The amalgamation of Edmonton and Strathcona in 1912 had a significant effect on the streetcar system.  New fares were put in place. It cost 5 cents to ride the streetcar and 5 cents more if one crossed the Low Level Bridge to enter either city. Also, a late night fee of 10 cents after 11 pm was established. In 1913, car #35 was the first streetcar to travel across the new High Level Bridge offering easy transit routes between Edmonton and Strathcona.

Initially regular streetcar service in Edmonton ran only Monday through Saturday. The conductor collected fare as he passed through the car with a hand-held fare box. Eventually Sunday service was added as well as the pay-as-you-enter (PAYE) fare collection system, which was attended to by the conductor.


In the 1930s five steel bodied cars were added to the fleet of more than 80 cars servicing 56 route miles.  By the 1940s, streetcar service was slowly being replaced by buses: first at the Low Level Bridge on Scona Road and then on Bonnie Doon’s line.  In 1943, women were hired to collect the fares on busy routes, sell tickets and give transfer tickets, since many men were overseas fighting.  In fact because of the Great Depression and World War II many of the cars began to look well used and even abused.   In 1951 the last streetcar crossed the High Level Bridge with many dignitaries aboard.  Many of the drivers were happy to get rid of the streetcars and move to the much warmer buses.

I had the wonderful opportunity to speak with one of the last trolley driver’s in Edmonton, Gordon Oleschuk.    He drove streetcars, trolley buses, motorized buses and even the LRT.  His experiences cross an entire range of technological changes in public transportation.  His joy is obvious when he speaks of sharing the vintage streetcars that run from May to October with tourists. Gordon had many stories about driving and about the types of cars that existed.  Here are some of his memories:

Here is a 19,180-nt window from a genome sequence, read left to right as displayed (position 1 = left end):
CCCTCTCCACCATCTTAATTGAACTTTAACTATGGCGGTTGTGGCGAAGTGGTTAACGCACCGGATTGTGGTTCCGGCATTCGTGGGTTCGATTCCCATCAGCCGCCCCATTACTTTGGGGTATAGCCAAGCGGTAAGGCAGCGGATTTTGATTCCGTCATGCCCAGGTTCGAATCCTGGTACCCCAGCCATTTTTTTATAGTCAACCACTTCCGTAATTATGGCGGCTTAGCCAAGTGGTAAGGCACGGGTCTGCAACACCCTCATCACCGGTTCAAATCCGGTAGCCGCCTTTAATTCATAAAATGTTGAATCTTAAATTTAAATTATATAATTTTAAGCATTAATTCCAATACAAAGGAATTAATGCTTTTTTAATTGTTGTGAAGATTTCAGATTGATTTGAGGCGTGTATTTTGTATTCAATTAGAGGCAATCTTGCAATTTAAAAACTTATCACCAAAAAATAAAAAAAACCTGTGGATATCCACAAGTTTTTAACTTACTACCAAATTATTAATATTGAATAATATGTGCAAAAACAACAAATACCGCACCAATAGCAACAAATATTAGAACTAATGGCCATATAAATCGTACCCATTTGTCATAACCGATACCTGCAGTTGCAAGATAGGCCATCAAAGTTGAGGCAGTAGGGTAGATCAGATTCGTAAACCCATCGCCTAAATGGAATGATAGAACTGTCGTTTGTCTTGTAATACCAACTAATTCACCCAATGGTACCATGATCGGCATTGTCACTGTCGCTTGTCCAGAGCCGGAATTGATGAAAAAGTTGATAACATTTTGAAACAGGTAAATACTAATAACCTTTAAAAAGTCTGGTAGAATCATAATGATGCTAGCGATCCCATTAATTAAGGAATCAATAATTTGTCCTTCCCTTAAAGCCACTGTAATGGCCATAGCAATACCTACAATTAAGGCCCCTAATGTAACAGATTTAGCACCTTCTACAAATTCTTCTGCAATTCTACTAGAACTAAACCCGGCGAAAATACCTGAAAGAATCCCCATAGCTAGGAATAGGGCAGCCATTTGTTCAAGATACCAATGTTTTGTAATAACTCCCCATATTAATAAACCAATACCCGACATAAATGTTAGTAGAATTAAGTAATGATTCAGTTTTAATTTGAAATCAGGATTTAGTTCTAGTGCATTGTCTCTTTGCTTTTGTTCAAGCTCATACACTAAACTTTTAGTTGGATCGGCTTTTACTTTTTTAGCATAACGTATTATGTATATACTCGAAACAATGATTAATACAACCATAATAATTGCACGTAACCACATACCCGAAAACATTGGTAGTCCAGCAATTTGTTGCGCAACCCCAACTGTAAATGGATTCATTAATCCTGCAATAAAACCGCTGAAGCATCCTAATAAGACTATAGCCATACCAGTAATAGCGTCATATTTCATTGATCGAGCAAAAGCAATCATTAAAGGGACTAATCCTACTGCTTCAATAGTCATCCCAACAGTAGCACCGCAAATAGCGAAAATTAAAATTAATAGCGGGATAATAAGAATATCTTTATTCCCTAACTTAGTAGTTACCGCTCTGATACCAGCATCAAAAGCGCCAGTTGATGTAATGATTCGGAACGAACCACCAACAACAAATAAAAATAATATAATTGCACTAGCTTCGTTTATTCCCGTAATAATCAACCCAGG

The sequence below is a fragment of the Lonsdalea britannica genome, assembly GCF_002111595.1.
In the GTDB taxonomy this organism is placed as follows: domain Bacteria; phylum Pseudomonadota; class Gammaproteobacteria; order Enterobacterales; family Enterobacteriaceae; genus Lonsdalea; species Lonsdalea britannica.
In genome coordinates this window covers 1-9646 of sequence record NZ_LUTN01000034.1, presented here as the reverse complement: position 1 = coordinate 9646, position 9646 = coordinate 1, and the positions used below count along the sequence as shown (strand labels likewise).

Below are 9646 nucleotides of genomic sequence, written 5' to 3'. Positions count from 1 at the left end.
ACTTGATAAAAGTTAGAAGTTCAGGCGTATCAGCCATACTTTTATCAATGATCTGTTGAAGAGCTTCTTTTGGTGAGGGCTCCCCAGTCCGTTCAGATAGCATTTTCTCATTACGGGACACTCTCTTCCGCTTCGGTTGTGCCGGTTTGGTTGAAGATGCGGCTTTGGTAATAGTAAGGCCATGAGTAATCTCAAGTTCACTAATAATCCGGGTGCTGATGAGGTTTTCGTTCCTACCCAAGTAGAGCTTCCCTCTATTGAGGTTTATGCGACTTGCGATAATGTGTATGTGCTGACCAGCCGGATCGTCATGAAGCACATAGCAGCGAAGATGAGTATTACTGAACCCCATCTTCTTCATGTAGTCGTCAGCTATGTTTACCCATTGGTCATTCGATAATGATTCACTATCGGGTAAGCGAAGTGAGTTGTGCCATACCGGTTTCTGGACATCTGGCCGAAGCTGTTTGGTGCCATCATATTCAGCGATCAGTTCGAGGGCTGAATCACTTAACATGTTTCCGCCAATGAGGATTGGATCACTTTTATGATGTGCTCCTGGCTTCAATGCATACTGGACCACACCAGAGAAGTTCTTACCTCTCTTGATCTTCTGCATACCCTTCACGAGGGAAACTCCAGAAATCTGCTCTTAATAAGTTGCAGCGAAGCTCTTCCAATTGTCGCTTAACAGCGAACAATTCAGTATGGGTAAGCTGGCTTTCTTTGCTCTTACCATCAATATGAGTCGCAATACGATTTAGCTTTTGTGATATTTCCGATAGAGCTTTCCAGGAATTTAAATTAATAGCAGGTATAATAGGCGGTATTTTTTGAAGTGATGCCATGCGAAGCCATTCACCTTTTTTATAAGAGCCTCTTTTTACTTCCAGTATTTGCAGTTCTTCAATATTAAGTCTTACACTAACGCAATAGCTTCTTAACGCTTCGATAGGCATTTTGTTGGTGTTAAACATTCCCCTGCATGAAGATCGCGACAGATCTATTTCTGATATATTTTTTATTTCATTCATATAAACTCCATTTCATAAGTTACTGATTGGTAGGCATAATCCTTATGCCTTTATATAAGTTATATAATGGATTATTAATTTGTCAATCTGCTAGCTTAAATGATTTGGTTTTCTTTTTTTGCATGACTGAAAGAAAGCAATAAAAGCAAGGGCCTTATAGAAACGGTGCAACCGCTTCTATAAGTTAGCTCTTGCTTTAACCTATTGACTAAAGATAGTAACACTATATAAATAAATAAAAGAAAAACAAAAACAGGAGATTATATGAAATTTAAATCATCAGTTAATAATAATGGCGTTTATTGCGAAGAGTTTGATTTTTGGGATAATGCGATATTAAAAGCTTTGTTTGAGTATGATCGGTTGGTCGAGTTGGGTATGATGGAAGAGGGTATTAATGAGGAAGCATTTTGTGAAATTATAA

A few non-passenger cars were in operation.  There was the library car (#14) which served as a mobile extension of the Edmonton Public Library that would loan you a book for two weeks.  You could get library cards right on the streetcar.

Gordon Oleschuk ,the last Streetcar Driver

Gordon Oleschuk ,the last Streetcar Driver

Another car called the snow-sweeper would take the frost and sand build-up off of the tracks.  The sweeper went out daily at 3 am to clear the tracks. Some times the frost was so bad that climbing up small hills was nearly impossible.  Once just off of the High Level Bridge a streetcar flipped because of the frosty tracks.  There were only two passengers on the train. No one was badly hurt. The snow sweeper’s job was tough, not only because of the hours (3am to 5:30am). Gordon Oleschuk remembers getting  up early and heading to Cromdale yards to build a heat source in the coal stove.  He would make a fire and then put coal on top to keep the passengers warm.  The motormen had woolen suits and hats to keep warm in the winter, yet they had to wear the same suits in the summer.